Is walled with corn I am found, by trellised vine
Or olive set in banks or orchard trim :
I watch all toil and tilth, farm, field and fold,
And taste the mortal joy; since not in heaven
Among our easeful gods hath facile time
A touch so keen, to wake such love of life
As stirs the frail and careful being, who here,
The king of sorrows, melancholy man,
Bows at his labour, but in heart erect
A god stands, nor for any gift of god
Would barter his immortal-hearted prime.

Could I but win this world from Zeus for mine,
With not a god to vex my happy rule,
I would inhabit here and leave high heaven :
So much I love it and its race of men,

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Even as he hates them, hates both them, and me
For loving what he hates, and would destroy me,
Outcast in the scorn of all his cringing crew,
For daring but to save what he would slay :
And me must first destroy. Thus he denieth
My heart's wish, thus my counsel sets at naught,
Which him saved once, when all at stake he stood
Uprisen in rebellion to overthrow
The elderseated Titans, for I that day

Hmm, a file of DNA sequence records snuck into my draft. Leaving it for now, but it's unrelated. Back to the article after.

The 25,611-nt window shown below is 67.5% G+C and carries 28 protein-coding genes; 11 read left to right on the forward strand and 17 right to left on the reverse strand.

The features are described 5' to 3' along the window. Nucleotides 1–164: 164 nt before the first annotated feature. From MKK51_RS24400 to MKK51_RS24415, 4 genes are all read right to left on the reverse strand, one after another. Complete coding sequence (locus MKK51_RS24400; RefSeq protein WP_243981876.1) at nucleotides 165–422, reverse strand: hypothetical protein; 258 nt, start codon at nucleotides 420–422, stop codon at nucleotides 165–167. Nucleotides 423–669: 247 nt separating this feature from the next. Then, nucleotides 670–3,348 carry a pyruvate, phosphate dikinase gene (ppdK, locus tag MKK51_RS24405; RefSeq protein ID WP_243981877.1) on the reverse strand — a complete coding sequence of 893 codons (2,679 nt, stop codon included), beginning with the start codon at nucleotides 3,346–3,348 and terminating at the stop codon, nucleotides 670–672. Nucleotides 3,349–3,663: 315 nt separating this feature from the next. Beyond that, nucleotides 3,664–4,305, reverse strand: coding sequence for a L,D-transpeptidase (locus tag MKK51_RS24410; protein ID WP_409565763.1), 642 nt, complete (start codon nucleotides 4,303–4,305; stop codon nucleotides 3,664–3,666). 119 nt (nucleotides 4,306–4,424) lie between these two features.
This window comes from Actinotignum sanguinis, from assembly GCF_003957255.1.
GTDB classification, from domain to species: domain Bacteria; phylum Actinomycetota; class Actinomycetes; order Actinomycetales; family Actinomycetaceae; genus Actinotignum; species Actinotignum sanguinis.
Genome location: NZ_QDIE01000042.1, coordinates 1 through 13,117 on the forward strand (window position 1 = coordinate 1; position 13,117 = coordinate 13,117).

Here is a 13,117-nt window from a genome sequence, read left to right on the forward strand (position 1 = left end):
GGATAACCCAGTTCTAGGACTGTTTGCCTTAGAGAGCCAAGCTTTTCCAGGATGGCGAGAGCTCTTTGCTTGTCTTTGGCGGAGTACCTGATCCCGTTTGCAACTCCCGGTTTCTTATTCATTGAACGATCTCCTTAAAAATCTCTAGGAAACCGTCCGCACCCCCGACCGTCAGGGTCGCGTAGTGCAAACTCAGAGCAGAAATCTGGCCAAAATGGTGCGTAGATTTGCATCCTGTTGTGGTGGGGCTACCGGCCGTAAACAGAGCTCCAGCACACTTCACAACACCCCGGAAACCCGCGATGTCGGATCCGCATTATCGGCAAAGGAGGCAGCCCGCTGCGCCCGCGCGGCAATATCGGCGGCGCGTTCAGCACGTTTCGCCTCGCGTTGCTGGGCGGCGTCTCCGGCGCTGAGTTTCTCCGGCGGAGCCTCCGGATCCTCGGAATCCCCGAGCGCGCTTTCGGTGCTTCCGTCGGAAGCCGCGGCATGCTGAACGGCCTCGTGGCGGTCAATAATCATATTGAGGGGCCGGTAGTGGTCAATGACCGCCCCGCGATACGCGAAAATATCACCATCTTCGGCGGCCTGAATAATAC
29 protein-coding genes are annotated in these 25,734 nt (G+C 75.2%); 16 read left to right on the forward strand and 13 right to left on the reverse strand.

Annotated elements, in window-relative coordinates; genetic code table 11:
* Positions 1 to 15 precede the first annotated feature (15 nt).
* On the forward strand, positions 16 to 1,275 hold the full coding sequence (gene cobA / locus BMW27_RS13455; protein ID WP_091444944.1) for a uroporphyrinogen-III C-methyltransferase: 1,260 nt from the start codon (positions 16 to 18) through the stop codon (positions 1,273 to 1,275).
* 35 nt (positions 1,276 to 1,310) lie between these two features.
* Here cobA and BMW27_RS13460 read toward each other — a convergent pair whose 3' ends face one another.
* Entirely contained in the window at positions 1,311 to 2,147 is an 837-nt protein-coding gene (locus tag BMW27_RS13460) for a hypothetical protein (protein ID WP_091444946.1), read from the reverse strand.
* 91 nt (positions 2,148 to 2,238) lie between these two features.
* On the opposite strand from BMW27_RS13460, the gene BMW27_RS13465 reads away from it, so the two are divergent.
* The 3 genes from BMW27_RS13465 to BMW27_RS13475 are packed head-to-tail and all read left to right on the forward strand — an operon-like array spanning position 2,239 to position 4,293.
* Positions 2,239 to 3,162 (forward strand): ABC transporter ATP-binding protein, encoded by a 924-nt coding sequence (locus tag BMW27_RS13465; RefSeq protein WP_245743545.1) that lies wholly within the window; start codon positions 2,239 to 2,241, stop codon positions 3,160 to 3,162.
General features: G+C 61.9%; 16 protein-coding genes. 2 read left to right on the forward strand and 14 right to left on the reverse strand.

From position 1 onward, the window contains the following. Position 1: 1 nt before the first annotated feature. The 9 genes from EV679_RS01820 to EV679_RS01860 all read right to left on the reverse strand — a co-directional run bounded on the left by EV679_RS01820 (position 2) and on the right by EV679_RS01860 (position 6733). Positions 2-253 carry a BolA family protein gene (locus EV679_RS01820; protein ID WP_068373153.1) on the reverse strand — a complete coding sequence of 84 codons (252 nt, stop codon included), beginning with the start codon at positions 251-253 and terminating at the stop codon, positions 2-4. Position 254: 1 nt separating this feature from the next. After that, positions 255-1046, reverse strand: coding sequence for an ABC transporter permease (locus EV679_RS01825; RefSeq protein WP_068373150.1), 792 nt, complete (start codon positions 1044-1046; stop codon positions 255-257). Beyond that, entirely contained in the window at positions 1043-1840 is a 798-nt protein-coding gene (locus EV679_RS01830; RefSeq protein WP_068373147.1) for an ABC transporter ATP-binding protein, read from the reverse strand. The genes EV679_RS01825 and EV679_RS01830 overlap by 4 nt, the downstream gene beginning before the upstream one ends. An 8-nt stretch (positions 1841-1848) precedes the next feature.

Gave him the counsels which his foes despised.
Unhappy they, who had still their blissful seats
Preserved and their Olympian majesty,
Had they been one with me. Alas, my

kin!
But he, when he had taken the throne and chained
His foes in wasteful Tartarus, said no more
Where is Prometheus our wise counsellor ?
What saith Prometheus ? tell us, O Prometheus,
What Fate requires ! but waxing confident
And wanton, as a youth first tasting power,
He wrecked the timeless monuments of heaven,
The witness of the wisdom of the gods,
And making all about him new, beyond
Determined to destroy the race of men,
And that create afresh or else have none.

Then his vain mind imagined a device,
And at his bidding all the opposed winds
Blew, and the scattered clouds and furlèd snows,